- Alternatives to this drug exist. They are reliably made in the USA. More work for them.

- I would have expected the 'sanctity of life, in general' to have stayed at the human-level. Birth-control chemicals, Abortion chemicals, Stem-cell chemicals and more are polemics amount Americans. I really couldn't predict their support with the German population. If there are differences in value judgements, should one of those populations find it OK to terminate-production to meet local standards?
21:11 January 25, 2011 by Prufrock2010
@ Frenemy

It was quite innocuous, actually, and certainly nothing to warrant being censored. I merely referred to the gentleman who posted the prior comment as something akin to an instrument used by carpenters and mechanics, a four-letter word commonly used in today's vernacular, rhyming with "fool." And a quick read of his post will confirm that my description was accurate.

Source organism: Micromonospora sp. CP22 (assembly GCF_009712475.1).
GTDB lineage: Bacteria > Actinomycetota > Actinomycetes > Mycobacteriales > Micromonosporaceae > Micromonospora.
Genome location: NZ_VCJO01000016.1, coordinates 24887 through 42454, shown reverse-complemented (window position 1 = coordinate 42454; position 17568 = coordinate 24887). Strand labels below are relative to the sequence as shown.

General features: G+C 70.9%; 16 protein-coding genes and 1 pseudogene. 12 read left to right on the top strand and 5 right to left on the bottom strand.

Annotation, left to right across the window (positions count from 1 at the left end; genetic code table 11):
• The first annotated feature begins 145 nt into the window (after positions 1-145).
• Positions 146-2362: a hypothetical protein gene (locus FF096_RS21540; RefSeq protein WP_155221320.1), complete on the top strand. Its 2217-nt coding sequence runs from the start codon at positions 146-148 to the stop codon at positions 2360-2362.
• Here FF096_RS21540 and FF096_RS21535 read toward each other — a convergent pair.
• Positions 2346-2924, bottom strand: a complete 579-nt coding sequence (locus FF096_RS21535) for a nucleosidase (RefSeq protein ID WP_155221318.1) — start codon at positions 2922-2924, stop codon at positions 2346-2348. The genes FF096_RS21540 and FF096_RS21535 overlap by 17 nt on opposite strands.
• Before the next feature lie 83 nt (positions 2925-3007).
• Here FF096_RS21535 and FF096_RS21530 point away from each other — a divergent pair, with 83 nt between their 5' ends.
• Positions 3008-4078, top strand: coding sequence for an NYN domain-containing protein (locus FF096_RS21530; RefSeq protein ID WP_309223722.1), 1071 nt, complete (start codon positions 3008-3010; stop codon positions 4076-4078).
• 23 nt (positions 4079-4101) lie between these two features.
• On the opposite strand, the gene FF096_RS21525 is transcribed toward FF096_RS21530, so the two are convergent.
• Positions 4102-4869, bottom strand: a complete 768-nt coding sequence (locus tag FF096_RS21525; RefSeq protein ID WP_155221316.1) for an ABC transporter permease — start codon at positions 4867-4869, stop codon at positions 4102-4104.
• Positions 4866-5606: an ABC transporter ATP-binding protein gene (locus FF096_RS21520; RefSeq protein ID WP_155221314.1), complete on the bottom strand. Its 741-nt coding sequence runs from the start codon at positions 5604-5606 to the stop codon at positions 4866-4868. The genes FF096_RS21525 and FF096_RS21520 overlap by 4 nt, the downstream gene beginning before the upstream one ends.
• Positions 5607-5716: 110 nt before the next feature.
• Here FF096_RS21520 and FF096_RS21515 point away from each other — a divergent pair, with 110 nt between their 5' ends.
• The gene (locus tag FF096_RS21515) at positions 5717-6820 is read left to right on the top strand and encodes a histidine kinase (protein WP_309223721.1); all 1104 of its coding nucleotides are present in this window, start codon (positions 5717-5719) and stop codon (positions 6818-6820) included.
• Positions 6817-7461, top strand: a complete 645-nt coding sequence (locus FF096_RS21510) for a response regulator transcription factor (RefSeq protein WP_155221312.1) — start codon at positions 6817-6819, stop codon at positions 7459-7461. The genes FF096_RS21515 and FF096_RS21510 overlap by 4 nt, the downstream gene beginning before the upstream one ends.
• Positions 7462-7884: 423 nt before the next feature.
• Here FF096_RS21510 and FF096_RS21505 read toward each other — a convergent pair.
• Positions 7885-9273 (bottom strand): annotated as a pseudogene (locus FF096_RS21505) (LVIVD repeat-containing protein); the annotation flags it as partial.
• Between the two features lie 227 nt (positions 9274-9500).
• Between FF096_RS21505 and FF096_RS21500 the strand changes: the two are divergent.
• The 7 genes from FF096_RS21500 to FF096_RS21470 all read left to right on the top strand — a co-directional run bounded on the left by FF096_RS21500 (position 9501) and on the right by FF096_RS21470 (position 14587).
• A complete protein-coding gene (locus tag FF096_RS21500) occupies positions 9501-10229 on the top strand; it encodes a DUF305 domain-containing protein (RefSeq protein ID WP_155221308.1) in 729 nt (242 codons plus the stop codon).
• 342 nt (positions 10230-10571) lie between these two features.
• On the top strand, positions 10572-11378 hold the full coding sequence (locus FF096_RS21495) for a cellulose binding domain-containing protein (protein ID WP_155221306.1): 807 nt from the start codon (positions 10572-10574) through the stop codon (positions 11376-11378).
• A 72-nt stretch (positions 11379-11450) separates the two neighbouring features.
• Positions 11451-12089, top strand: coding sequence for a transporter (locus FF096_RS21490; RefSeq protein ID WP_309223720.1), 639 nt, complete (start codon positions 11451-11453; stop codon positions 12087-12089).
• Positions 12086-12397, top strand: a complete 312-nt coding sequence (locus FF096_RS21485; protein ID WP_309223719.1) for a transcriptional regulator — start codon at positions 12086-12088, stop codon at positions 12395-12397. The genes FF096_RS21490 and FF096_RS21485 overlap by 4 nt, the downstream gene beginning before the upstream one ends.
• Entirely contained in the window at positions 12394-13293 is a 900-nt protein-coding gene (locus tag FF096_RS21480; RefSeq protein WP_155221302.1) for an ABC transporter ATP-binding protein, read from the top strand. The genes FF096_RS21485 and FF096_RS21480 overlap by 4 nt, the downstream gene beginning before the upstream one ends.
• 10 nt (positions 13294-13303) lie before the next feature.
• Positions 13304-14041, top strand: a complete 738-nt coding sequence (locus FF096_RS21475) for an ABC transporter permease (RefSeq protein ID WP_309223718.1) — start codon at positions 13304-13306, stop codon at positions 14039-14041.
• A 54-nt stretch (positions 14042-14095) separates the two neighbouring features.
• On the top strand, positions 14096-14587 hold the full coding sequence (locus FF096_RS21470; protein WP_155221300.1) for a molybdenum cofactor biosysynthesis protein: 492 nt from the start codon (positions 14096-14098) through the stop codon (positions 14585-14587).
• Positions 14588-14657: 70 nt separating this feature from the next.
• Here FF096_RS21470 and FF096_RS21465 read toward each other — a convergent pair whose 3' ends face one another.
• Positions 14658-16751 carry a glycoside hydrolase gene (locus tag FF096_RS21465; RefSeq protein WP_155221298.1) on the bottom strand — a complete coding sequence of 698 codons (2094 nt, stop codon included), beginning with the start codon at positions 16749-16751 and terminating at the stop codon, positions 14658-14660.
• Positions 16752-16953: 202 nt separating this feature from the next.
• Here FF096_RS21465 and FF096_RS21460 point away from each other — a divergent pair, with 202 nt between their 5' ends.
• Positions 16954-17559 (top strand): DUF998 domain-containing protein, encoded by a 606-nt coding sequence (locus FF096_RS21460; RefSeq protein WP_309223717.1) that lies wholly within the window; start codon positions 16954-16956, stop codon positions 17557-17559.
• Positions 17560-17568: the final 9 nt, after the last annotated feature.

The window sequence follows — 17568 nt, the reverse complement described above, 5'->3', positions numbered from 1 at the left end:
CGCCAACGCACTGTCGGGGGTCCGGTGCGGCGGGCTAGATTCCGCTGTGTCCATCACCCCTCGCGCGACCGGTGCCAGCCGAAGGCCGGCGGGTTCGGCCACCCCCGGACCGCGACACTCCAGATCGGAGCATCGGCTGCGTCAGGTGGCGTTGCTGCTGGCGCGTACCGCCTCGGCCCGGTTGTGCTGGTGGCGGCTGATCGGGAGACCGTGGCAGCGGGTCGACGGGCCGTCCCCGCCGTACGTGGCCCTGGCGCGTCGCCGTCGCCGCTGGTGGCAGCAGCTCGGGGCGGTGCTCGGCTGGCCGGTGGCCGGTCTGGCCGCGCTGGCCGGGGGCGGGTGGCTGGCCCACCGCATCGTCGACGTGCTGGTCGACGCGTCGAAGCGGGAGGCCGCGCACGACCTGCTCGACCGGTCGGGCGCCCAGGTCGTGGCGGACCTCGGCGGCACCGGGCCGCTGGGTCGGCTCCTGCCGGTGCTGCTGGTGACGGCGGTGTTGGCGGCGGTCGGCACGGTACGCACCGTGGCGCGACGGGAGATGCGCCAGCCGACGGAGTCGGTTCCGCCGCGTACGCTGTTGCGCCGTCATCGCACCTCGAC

23:42 January 25, 2011 by wenddiver
Deny them by all means, because God knows we could never figure out how to tie a knot in a noose again or plug in a chair. The tendency to vastly underestimate the average American has obviously not changed, since 1917.
01:31 January 26, 2011 by Prufrock2010
I take it that you've never heard of the Eighth Amendment to the US Constitution...?
20:32 January 26, 2011 by Frenemy
Huh? 8th amendment?!

Awww damn it!! And I was just about to petition the courts to approve the "colombian necktie" pilot program in the lower 48...
20:46 January 26, 2011 by Prufrock2010
Given the current configuration of the federal courts, your petition would probably be granted.
10:07 June 25, 2011 by Paiyha
The capital punishment is a questionable issue in the United States, one of the few primary countries that make use of the capital punishment. Regardless of the argument over whether the capital punishment should be used or not, states that make use of the capital punishment have to pay a lot for it. Here is the proof: Taxpayers foot hefty bill to have the death penalty